For example, the freezing point of water is 0 °C and 32 °F, and a 5 °C change is the same as a 9 °F change. Thus, to convert from units of Fahrenheit to units of Celsius, one subtracts 32 °F (the offset from the point of reference), divides by 9 °F and multiplies by 5 °C (scales by the ratio of units), and adds 0 °C (the offset from the point of reference). Reversing this yields the formula for obtaining a quantity in units of Celsius from units of Fahrenheit; one could have started with the equivalence between 100 °C and 212 °F, which yields the same formula.

Hence, to convert the numerical quantity value of a temperature *T*[F] in degrees Fahrenheit to a numerical quantity value *T*[C] in degrees Celsius, this formula may be used:

*T*[C] = (*T*[F] − 32) × 5/9.

To convert *T*[C] in degrees Celsius to *T*[F] in degrees Fahrenheit, this formula may be used:

*T*[F] = (*T*[C] × 9/5) + 32.

Starting with:

replace the original unit with its meaning in terms of the desired unit , e.g. if , then:

Now and are both numerical values, so just calculate their product.

Or, which is just mathematically the same thing, multiply *Z* by unity, the product is still *Z*:

For example, you have an expression for a physical value *Z* involving the unit *feet per second* () and you want it in terms of the unit *miles per hour* ():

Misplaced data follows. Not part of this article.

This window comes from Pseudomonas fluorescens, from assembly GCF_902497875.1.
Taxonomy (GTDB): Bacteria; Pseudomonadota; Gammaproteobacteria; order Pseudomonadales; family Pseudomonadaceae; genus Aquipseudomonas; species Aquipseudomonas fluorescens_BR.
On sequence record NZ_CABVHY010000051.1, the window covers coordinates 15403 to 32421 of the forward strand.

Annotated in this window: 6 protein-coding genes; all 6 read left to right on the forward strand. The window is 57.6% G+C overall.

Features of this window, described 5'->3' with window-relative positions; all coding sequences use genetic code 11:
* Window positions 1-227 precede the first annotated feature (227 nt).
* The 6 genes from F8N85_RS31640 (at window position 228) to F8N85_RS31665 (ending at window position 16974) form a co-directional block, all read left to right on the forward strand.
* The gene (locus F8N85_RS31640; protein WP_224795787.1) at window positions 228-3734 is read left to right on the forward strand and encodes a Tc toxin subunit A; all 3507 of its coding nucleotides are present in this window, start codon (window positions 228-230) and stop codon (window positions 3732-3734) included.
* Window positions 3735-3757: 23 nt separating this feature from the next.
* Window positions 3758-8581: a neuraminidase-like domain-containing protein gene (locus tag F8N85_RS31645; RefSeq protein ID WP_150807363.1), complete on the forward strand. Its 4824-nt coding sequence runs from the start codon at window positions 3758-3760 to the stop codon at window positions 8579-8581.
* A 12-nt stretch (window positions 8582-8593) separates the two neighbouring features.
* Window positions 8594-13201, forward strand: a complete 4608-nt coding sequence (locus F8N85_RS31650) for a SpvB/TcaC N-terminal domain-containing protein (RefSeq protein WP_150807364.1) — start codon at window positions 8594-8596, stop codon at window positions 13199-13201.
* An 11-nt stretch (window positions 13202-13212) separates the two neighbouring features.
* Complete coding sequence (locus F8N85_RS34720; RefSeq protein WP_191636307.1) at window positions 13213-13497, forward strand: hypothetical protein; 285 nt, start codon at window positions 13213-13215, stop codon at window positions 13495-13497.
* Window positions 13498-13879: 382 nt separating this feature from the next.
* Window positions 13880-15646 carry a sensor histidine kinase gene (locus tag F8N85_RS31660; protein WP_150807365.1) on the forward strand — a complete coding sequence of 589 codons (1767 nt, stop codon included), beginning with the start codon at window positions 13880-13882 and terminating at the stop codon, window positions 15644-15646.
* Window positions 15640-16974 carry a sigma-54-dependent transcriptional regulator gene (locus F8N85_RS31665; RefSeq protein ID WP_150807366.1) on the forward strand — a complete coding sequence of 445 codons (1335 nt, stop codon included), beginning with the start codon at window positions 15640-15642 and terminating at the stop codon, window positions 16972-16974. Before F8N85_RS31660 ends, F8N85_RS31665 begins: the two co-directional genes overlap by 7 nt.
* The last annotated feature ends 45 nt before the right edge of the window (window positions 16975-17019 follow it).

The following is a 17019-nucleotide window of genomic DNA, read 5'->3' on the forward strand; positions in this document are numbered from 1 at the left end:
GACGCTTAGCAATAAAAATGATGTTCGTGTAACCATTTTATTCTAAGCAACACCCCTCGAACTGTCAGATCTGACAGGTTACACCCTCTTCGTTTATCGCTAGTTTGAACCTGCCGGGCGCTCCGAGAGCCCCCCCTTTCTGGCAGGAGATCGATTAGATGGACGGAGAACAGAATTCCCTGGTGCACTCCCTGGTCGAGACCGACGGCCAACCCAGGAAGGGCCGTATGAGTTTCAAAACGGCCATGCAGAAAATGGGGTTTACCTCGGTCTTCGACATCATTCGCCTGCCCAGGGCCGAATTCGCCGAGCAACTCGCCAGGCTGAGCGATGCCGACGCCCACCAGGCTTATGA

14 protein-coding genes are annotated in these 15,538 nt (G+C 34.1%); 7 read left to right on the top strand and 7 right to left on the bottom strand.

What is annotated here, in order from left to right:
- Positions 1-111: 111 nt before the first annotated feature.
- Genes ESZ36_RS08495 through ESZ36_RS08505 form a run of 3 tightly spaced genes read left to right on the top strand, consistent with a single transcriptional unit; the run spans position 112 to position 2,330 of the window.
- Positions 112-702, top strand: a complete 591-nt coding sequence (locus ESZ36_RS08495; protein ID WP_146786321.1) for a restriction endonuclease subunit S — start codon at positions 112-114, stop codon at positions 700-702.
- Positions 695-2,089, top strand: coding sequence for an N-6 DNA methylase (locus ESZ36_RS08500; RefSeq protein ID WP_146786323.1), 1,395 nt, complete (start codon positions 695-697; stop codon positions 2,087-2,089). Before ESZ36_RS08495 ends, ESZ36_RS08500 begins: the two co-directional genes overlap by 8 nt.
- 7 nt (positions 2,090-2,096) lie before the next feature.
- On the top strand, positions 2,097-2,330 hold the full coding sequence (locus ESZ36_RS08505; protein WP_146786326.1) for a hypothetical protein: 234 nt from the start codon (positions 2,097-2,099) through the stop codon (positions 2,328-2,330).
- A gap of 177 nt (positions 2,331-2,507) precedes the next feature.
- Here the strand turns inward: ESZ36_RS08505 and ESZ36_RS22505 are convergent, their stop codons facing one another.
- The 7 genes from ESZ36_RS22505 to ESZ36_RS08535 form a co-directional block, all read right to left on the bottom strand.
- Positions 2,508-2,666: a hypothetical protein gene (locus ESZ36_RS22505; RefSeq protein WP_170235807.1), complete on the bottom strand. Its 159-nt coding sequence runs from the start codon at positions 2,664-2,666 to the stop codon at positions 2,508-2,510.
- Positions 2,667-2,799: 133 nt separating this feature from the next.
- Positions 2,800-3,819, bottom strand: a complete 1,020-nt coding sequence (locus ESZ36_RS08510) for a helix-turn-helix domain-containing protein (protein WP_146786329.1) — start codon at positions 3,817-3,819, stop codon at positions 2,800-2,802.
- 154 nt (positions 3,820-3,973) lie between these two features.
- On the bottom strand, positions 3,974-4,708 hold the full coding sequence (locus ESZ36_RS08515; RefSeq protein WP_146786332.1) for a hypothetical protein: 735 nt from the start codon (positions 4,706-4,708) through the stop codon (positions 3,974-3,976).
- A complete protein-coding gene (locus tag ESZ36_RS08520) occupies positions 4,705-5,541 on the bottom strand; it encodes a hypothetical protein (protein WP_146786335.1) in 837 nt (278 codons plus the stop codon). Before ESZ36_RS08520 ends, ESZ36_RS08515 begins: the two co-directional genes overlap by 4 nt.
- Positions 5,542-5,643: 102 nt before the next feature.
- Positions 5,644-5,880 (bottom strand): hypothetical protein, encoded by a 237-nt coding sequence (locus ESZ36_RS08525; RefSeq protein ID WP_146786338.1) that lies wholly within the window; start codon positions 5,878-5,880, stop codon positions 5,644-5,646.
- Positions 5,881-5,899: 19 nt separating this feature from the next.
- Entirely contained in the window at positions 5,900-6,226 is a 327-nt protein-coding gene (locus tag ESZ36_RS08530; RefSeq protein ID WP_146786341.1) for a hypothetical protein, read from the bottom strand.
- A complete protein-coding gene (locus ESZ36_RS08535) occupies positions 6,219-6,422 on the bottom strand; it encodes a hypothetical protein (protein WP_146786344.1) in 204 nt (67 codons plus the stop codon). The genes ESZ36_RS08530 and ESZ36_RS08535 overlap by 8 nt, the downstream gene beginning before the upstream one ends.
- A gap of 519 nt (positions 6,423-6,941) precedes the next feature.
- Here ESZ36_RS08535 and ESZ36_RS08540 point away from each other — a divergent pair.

- Find facts relating the original unit to the desired unit:
- 1 mile = 5280 feet and 1 hour = 3600 seconds

- Next use the above equations to construct a fraction that has a value of unity and that contains units such that, when it is multiplied with the original physical value, will cancel the original units:
- Last, multiply the original expression of the physical value by the fraction, called a
*conversion factor*, to obtain the same physical value expressed in terms of a different unit. Note: since valid conversion factors are dimensionless and have a numerical value of one, multiplying any physical quantity by such a conversion factor (which is 1) does not change that physical quantity.